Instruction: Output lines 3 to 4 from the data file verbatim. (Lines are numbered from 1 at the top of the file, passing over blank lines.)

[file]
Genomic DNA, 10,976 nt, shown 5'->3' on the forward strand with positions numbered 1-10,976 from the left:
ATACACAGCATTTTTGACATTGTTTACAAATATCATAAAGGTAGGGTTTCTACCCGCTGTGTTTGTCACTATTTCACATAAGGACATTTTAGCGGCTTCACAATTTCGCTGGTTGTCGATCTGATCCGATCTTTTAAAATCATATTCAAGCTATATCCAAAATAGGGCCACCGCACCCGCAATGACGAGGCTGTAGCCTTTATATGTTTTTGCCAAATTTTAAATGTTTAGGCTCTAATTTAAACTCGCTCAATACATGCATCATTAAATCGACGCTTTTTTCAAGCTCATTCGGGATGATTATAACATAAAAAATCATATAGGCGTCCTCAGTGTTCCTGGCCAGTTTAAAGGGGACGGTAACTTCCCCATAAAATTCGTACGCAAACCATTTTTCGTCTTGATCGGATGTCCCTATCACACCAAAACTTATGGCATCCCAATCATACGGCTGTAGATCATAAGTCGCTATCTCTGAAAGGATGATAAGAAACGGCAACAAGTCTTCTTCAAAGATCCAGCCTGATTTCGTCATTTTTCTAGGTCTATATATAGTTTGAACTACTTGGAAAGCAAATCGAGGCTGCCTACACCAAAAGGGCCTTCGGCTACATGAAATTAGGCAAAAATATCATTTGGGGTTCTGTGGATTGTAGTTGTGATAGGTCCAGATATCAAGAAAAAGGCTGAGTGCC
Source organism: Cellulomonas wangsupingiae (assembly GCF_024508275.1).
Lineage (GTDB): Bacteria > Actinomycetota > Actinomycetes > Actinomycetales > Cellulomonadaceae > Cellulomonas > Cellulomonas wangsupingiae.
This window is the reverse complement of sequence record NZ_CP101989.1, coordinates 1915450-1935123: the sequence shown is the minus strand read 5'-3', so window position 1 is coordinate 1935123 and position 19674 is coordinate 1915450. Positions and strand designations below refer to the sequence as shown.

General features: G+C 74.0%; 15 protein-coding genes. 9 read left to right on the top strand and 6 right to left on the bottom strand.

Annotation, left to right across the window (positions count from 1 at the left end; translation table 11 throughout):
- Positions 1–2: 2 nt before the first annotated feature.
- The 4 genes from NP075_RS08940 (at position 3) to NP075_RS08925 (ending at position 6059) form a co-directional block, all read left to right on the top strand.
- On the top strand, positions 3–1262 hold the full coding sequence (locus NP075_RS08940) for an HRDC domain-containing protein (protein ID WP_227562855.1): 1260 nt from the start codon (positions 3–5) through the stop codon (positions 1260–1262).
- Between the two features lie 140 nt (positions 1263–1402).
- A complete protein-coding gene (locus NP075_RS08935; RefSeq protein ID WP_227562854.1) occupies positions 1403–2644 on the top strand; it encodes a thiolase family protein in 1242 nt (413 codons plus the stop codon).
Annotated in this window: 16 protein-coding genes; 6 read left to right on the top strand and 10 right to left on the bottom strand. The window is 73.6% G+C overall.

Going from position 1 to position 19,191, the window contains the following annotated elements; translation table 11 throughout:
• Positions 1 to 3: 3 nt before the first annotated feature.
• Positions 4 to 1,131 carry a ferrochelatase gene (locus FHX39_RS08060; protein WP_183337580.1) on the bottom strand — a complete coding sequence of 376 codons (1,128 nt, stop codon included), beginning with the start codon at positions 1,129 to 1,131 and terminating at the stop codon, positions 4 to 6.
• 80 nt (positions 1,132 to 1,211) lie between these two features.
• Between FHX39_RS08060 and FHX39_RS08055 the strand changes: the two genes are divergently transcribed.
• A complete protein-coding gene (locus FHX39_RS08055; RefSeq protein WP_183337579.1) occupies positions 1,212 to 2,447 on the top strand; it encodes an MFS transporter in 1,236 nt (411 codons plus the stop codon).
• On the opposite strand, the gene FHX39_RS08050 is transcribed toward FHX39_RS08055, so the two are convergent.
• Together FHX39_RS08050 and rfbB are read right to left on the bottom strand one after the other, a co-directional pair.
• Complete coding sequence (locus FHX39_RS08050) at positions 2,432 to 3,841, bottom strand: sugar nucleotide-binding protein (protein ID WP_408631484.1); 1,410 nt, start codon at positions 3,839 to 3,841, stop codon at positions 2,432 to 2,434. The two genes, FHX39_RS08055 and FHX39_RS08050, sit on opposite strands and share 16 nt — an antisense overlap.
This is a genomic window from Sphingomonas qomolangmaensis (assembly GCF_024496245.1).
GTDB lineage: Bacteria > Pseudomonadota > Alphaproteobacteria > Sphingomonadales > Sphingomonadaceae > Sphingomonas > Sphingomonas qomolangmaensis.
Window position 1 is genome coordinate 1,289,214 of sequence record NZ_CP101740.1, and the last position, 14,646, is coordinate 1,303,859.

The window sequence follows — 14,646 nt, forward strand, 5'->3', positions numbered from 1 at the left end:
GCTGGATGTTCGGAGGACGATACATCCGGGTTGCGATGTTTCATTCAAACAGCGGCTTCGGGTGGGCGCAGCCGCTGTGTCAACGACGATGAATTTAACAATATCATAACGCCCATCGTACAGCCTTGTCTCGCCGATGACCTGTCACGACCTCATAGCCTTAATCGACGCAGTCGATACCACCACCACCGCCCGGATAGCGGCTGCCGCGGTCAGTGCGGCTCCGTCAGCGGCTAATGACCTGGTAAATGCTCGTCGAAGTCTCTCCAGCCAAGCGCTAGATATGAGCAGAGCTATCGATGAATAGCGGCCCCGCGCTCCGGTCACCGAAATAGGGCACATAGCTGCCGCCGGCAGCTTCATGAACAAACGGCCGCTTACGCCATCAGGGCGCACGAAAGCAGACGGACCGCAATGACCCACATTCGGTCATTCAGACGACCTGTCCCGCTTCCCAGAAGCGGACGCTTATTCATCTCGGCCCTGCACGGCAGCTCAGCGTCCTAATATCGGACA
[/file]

Source organism: Cellulomonas wangsupingiae (assembly GCF_024508275.1).
Lineage (GTDB): Bacteria > Actinomycetota > Actinomycetes > Actinomycetales > Cellulomonadaceae > Cellulomonas > Cellulomonas wangsupingiae.